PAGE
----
Most of us know from a very early age that we’re Black. It happens so early that many of us can’t remember a specific conversation or moment where we learned this truth. But that wasn’t the case for 37-year-old Lacey Schwartz.
Schwartz, a Harvard Law School graduate turned filmmaker, didn’t learn she was Black until she was 18 years old. While many of us would look at Schwartz, with her light brown skin and dark, curly hair and suspect immediately that she has at least some Black ancestry, she was told by her Jewish family that she was White and had inherited her dark skin from her Sicilian grandfather.
Her story is so fascinating, so remarkable, that she decided to make it the subject for her documentary Little White Lie which premiered at the San Francisco Jewish Film Festival this past weekend. It will eventually make its way to PBS next year.
The documentary, narrated, obviously, by Schwartz herself, shows her at a funeral, discussions with her girlfriends and therapy sessions where she asks over and over again how she was able to “pass for white.”
In the film, Schwartz offers a bit of an explanation: “I come from a long line of New York Jews. My family knew who they were, and they defined who I was.”
Schwartz was an only child who grew up in Woodstock, N.Y. Her parents Peggy and Robert Schwartz never discussed her Black side with her.
But that didn’t stop her from questioning her identity. In a recent interview, Schwartz said that before she entered college, where she would learn the truth, others had plenty of comments about her Black-looking features.
“I was already questioning my whiteness because of what other people said and because I was aware that I looked different from my family.”
In the video below, you can watch as Schwartz describes the time a boy during her childhood asked to see her gums to prove whether or not she was White or Black. And during her Bat Mitzvah a synagogue member told her it was nice to have an Ethiopian Jew in their midst.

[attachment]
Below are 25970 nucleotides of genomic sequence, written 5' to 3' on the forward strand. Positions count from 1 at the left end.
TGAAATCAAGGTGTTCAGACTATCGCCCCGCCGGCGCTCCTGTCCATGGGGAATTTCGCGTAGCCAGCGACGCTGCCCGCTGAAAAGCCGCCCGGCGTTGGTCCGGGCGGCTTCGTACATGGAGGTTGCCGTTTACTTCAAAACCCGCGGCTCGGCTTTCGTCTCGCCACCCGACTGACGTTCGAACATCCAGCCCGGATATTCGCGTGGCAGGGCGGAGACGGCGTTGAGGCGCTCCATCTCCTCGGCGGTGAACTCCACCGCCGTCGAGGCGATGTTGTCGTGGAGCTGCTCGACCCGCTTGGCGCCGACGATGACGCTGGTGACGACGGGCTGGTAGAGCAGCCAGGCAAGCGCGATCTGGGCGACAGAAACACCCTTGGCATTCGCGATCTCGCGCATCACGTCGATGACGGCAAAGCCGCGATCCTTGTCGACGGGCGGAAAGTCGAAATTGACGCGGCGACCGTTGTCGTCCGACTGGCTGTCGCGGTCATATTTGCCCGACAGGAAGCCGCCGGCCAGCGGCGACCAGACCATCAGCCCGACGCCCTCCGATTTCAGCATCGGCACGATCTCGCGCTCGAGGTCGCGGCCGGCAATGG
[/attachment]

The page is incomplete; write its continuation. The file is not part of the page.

Based on a picture she included with her application, the University of Georgetown forwarded her name and information to the Black Student Association who contacted her. Schwartz said the university gave her permission to explore her Black identity.
After her first year of college, she confronted her mother Peggy, who then acknowledged that her biological father was an African American man with whom she’d had an extramarital affair.
Schwartz said her life has allowed her to genuinely experience what it’s like to be both Black and White. But discovering her Black heritage didn’t change her, it just influenced how she saw the world.
“It’s how you’re seeing interactions, how comments come across to you. When you’re in town, are you aware of how many people of color are there? Are you aware when you’re in a work environment?”
And she acknowledged that being White has its perks.
“There are benefits to being white- for me, it’s walking into a space with a potential sense of entitlement.”
Schwartz’s parents separated when she was in high school and later divorced. But the making of her film Little White Lie gave the family a way to speak about an issue they had avoided for far too long. Peggy, her mother, said she was unconcerned about people judging her after they view the documentary. She said, “When I first saw the film, it was so clear to me it was Lacey’s story, and it was her right to tell the story. I did what I did. And they can judge me, but nobody else knows what my life was like.”
Schwartz’s biological father, who was a family friend, died when she was 29 but remained close to Lacey’s mother and to Robert, the man she considers her father.
Lacey Schwartz said learning of her background liberated her and even provided a deeper connection to her surname, which she explains, is “a clearly Jewish name that literally means black.”
As she grew in making the film, she hopes in viewing it, audiences have the same response.
“Can you bring your full self through that door or do you feel you have to leave a piece of yourself behind?”
You can watch the video Lacey used to promote and advertise her film a few years back on Kickstarter and then a video where she describes being questioned about her racial identity when she was a child.